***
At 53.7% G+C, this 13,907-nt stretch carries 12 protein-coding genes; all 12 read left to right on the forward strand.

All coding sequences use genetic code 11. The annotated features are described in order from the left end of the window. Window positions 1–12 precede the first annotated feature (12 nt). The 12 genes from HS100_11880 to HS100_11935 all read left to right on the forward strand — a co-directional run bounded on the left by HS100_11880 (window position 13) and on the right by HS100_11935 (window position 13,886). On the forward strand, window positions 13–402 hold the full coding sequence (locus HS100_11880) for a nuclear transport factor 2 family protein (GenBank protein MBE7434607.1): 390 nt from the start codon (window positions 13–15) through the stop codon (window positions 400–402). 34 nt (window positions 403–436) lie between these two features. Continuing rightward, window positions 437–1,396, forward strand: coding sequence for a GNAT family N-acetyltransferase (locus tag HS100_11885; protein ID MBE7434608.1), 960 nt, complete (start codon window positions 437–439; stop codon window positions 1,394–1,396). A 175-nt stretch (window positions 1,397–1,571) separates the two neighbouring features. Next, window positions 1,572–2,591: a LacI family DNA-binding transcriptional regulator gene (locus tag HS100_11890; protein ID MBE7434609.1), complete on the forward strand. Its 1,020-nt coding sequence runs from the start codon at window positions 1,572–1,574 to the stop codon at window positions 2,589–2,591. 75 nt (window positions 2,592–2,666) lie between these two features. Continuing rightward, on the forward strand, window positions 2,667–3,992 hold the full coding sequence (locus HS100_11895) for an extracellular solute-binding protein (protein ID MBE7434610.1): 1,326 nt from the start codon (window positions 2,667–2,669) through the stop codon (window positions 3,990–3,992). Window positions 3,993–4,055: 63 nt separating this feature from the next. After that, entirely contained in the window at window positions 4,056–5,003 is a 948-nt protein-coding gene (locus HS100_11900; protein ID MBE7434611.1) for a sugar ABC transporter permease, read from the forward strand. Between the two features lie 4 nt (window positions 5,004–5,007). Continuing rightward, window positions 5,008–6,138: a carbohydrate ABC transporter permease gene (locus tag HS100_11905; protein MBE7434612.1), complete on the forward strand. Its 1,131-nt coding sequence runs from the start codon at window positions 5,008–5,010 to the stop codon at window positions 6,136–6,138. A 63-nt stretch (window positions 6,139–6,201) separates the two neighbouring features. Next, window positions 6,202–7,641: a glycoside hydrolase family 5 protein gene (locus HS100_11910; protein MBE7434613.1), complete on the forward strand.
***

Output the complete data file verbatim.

At 53.7% G+C, this 13,907-nt stretch carries 12 protein-coding genes; all 12 read left to right on the forward strand.

All coding sequences use genetic code 11. The annotated features are described in order from the left end of the window. Window positions 1–12 precede the first annotated feature (12 nt). The 12 genes from HS100_11880 to HS100_11935 all read left to right on the forward strand — a co-directional run bounded on the left by HS100_11880 (window position 13) and on the right by HS100_11935 (window position 13,886). On the forward strand, window positions 13–402 hold the full coding sequence (locus HS100_11880) for a nuclear transport factor 2 family protein (GenBank protein MBE7434607.1): 390 nt from the start codon (window positions 13–15) through the stop codon (window positions 400–402). 34 nt (window positions 403–436) lie between these two features. Continuing rightward, window positions 437–1,396, forward strand: coding sequence for a GNAT family N-acetyltransferase (locus tag HS100_11885; protein ID MBE7434608.1), 960 nt, complete (start codon window positions 437–439; stop codon window positions 1,394–1,396). A 175-nt stretch (window positions 1,397–1,571) separates the two neighbouring features. Next, window positions 1,572–2,591: a LacI family DNA-binding transcriptional regulator gene (locus tag HS100_11890; protein ID MBE7434609.1), complete on the forward strand. Its 1,020-nt coding sequence runs from the start codon at window positions 1,572–1,574 to the stop codon at window positions 2,589–2,591. 75 nt (window positions 2,592–2,666) lie between these two features. Continuing rightward, on the forward strand, window positions 2,667–3,992 hold the full coding sequence (locus HS100_11895) for an extracellular solute-binding protein (protein ID MBE7434610.1): 1,326 nt from the start codon (window positions 2,667–2,669) through the stop codon (window positions 3,990–3,992). Window positions 3,993–4,055: 63 nt separating this feature from the next. After that, entirely contained in the window at window positions 4,056–5,003 is a 948-nt protein-coding gene (locus HS100_11900; protein ID MBE7434611.1) for a sugar ABC transporter permease, read from the forward strand. Between the two features lie 4 nt (window positions 5,004–5,007). Continuing rightward, window positions 5,008–6,138: a carbohydrate ABC transporter permease gene (locus tag HS100_11905; protein MBE7434612.1), complete on the forward strand. Its 1,131-nt coding sequence runs from the start codon at window positions 5,008–5,010 to the stop codon at window positions 6,136–6,138. A 63-nt stretch (window positions 6,139–6,201) separates the two neighbouring features. Next, window positions 6,202–7,641: a glycoside hydrolase family 5 protein gene (locus HS100_11910; protein MBE7434613.1), complete on the forward strand.